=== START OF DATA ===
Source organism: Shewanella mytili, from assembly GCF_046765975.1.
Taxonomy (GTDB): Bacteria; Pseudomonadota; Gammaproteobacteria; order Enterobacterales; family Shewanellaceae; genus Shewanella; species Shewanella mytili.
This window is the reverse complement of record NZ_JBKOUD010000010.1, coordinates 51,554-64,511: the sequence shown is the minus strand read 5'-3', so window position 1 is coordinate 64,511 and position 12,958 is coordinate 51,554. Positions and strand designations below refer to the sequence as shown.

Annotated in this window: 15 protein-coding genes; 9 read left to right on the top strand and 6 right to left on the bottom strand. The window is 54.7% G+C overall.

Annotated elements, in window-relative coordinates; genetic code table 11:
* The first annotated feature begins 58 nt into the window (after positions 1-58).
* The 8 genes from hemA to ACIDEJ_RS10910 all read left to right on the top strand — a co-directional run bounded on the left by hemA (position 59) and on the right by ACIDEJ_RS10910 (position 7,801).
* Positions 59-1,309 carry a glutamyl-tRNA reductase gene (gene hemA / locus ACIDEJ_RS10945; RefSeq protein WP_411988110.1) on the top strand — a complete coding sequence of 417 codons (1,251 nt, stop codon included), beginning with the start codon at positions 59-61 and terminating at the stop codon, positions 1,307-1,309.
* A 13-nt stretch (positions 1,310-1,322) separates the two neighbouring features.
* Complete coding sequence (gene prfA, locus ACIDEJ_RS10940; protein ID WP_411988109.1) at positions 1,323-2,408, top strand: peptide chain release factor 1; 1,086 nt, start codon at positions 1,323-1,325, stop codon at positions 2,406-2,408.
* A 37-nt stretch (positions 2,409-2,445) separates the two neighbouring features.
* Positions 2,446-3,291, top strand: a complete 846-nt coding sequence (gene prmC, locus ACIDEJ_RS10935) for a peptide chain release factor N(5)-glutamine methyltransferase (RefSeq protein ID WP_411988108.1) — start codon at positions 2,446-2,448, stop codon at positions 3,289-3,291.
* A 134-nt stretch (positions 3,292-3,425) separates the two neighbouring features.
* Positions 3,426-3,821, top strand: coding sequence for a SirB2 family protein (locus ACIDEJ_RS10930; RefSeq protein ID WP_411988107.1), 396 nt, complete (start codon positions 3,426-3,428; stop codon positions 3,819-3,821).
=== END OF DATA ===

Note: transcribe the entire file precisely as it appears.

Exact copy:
Source organism: Shewanella mytili, from assembly GCF_046765975.1.
Taxonomy (GTDB): Bacteria; Pseudomonadota; Gammaproteobacteria; order Enterobacterales; family Shewanellaceae; genus Shewanella; species Shewanella mytili.
This window is the reverse complement of record NZ_JBKOUD010000010.1, coordinates 51,554-64,511: the sequence shown is the minus strand read 5'-3', so window position 1 is coordinate 64,511 and position 12,958 is coordinate 51,554. Positions and strand designations below refer to the sequence as shown.

Annotated in this window: 15 protein-coding genes; 9 read left to right on the top strand and 6 right to left on the bottom strand. The window is 54.7% G+C overall.

Annotated elements, in window-relative coordinates; genetic code table 11:
* The first annotated feature begins 58 nt into the window (after positions 1-58).
* The 8 genes from hemA to ACIDEJ_RS10910 all read left to right on the top strand — a co-directional run bounded on the left by hemA (position 59) and on the right by ACIDEJ_RS10910 (position 7,801).
* Positions 59-1,309 carry a glutamyl-tRNA reductase gene (gene hemA / locus ACIDEJ_RS10945; RefSeq protein WP_411988110.1) on the top strand — a complete coding sequence of 417 codons (1,251 nt, stop codon included), beginning with the start codon at positions 59-61 and terminating at the stop codon, positions 1,307-1,309.
* A 13-nt stretch (positions 1,310-1,322) separates the two neighbouring features.
* Complete coding sequence (gene prfA, locus ACIDEJ_RS10940; protein ID WP_411988109.1) at positions 1,323-2,408, top strand: peptide chain release factor 1; 1,086 nt, start codon at positions 1,323-1,325, stop codon at positions 2,406-2,408.
* A 37-nt stretch (positions 2,409-2,445) separates the two neighbouring features.
* Positions 2,446-3,291, top strand: a complete 846-nt coding sequence (gene prmC, locus ACIDEJ_RS10935) for a peptide chain release factor N(5)-glutamine methyltransferase (RefSeq protein ID WP_411988108.1) — start codon at positions 2,446-2,448, stop codon at positions 3,289-3,291.
* A 134-nt stretch (positions 3,292-3,425) separates the two neighbouring features.
* Positions 3,426-3,821, top strand: coding sequence for a SirB2 family protein (locus ACIDEJ_RS10930; RefSeq protein ID WP_411988107.1), 396 nt, complete (start codon positions 3,426-3,428; stop codon positions 3,819-3,821).